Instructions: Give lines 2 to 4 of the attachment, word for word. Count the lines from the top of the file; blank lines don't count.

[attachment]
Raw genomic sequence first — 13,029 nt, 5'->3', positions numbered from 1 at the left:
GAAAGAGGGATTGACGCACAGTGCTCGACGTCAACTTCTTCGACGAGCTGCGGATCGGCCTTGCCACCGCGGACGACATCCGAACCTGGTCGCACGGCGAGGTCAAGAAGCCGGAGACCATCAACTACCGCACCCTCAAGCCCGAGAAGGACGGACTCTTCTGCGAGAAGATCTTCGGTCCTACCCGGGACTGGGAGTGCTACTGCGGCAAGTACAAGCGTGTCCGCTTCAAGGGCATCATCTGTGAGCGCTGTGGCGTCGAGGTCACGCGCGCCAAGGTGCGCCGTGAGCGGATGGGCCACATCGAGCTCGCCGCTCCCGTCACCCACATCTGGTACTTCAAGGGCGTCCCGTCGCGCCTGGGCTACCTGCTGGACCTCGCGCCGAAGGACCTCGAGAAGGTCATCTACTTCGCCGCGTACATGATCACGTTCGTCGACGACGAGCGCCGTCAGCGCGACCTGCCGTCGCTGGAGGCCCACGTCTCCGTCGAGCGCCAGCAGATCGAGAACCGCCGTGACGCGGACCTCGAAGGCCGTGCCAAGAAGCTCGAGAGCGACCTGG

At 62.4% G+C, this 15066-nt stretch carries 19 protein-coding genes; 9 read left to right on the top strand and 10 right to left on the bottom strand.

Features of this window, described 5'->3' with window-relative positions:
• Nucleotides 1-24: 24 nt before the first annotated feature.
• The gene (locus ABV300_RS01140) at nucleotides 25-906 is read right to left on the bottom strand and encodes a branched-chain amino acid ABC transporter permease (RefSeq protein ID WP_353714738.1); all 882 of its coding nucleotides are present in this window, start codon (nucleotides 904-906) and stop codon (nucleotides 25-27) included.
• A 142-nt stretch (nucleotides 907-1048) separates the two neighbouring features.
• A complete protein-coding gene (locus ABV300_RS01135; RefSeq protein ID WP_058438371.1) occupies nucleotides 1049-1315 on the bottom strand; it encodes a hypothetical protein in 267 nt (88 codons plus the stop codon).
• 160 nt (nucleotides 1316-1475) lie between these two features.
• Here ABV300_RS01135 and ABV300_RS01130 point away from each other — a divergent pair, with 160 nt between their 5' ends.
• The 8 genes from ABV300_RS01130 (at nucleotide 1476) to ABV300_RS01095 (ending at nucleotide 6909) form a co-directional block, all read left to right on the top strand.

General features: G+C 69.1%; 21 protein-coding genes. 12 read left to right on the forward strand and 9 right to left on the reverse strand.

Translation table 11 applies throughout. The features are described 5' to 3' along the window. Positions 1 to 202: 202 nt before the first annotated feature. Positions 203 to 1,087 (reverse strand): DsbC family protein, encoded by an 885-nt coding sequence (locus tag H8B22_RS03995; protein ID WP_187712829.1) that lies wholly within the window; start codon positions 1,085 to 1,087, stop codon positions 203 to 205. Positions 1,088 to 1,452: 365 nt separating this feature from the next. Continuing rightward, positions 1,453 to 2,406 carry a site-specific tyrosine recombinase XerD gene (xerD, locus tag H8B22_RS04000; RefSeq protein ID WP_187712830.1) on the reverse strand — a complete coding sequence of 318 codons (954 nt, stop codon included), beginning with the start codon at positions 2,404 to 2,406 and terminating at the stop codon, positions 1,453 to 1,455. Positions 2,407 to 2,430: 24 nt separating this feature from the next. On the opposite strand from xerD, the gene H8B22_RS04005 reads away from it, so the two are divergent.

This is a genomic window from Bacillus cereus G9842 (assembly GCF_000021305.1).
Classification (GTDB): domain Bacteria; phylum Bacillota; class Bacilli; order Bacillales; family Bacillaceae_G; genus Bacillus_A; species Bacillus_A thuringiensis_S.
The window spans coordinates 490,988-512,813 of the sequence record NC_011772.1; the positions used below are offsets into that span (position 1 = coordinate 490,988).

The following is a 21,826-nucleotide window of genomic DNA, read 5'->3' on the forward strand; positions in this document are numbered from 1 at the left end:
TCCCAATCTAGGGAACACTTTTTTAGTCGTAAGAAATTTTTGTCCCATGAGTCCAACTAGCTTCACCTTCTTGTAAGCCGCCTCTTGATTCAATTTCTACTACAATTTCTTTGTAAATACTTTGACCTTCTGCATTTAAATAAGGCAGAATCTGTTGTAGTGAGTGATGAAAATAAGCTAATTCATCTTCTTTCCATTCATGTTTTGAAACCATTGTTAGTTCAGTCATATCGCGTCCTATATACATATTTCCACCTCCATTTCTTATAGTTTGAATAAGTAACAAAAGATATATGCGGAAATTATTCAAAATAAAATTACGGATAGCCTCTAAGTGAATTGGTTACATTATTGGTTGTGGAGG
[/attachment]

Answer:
GAAAGAGGGATTGACGCACAGTGCTCGACGTCAACTTCTTCGACGAGCTGCGGATCGGCCTTGCCACCGCGGACGACATCCGAACCTGGTCGCACGGCGAGGTCAAGAAGCCGGAGACCATCAACTACCGCACCCTCAAGCCCGAGAAGGACGGACTCTTCTGCGAGAAGATCTTCGGTCCTACCCGGGACTGGGAGTGCTACTGCGGCAAGTACAAGCGTGTCCGCTTCAAGGGCATCATCTGTGAGCGCTGTGGCGTCGAGGTCACGCGCGCCAAGGTGCGCCGTGAGCGGATGGGCCACATCGAGCTCGCCGCTCCCGTCACCCACATCTGGTACTTCAAGGGCGTCCCGTCGCGCCTGGGCTACCTGCTGGACCTCGCGCCGAAGGACCTCGAGAAGGTCATCTACTTCGCCGCGTACATGATCACGTTCGTCGACGACGAGCGCCGTCAGCGCGACCTGCCGTCGCTGGAGGCCCACGTCTCCGTCGAGCGCCAGCAGATCGAGAACCGCCGTGACGCGGACCTCGAAGGCCGTGCCAAGAAGCTCGAGAGCGACCTGG

At 62.4% G+C, this 15066-nt stretch carries 19 protein-coding genes; 9 read left to right on the top strand and 10 right to left on the bottom strand.

Features of this window, described 5'->3' with window-relative positions: